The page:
Vitamins C and E, as well as ubiquinones (Fig. 3) and
derivatives of the nonmetallic element selenium, together
with sulfur-containing proteins, all participate in an elaborate
antioxidant system. This system protects us against
many of the adverse effects of reduced oxygen compounds
such as hydrogen peroxide (H2
), superoxide (O2
hydroxyl (OH) radicals. The system is quite complex and
not fully understood. However, ascorbic acid, which can
itself form free radicals readily, appears to be a key player.
Water-soluble and present in a high concentration, its role
seems to be to keep many cellular components reduced.
The tocopherols (vitamin E), in their various isomeric
forms, scavenge free radicals formed from oxidation of
unsaturated fatty acids within cell membranes. Vitamin E
is especially effective in removing organic peroxide radicals.
Supplementation with dietary vitamin E is being
tested for prevention or amelioration of a variety of diseases
of aging including atherosclerosis and Parkinson’s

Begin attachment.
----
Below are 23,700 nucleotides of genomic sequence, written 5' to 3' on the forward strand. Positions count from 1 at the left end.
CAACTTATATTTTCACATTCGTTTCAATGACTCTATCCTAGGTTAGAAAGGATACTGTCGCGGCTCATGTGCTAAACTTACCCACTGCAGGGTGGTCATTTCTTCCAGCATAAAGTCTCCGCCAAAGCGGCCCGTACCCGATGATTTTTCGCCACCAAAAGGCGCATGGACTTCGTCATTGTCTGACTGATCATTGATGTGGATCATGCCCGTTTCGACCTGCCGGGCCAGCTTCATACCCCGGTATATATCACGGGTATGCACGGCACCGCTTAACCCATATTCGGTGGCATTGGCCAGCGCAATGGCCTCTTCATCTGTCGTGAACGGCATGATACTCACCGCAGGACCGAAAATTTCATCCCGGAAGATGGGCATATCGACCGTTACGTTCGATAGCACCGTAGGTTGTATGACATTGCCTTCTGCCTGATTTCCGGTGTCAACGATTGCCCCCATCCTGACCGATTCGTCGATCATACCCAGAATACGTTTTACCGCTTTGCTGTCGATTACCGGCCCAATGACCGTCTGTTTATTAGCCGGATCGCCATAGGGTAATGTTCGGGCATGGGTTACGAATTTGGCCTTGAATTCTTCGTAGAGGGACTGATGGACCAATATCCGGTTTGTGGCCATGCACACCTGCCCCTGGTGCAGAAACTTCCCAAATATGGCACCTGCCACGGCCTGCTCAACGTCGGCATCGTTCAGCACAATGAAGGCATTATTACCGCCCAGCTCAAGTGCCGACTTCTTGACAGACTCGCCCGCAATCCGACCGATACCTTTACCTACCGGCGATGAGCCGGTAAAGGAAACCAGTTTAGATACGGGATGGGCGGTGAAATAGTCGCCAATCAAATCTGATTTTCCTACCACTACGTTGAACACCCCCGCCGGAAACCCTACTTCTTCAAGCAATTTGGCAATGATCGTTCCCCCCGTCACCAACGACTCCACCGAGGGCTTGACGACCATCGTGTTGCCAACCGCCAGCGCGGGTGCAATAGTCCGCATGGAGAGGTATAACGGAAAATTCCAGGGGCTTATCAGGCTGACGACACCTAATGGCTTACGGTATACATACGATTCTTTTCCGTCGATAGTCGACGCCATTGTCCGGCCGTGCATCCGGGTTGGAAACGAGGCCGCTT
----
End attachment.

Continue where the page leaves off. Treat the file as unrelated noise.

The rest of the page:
and Alzheimer’s diseases. The resulting tocopherol radicals
are rereduced by ascorbate in the aqueous phase.
Ascorbate can also donate electrons to ubiquinone radicals
present in the membranes of the mitochondria. It is
within the mitochondria that many damaging radicals are
thought to arise as side products of the reduction of O2
that occurs there.
In addition to its antioxidant role, ascorbic acid functions
to keep various metallic ions in catalytic centers in
their reduced forms. For example, some oxygenases require
iron or copper in their Fe2+
states of oxidation.
If these protein-bound ions are accidentally left
in a more oxidized state they may need to be reduced
by ascorbate ions. While this is a protectant role, there
are some enzymes for which ascorbate has become a
cosubstrate. An example is dopamine β-hydroxylase,
which converts dopamine to the neurotransmitter noradrenaline.
The enzyme contains copper which cycles
, as it incorporates one atom of
oxygen from O2
into its substrate. Ascorbate supplies the
electrons for reduction of the second atom of the O2
O. A recent report describes another distinct function
for ascorbate ion. It apparently acts as a basic catalytic
group for proton abstraction from a water molecule during
the action of a glycosyltransferase enzyme, becoming
part of the active site of that enzyme.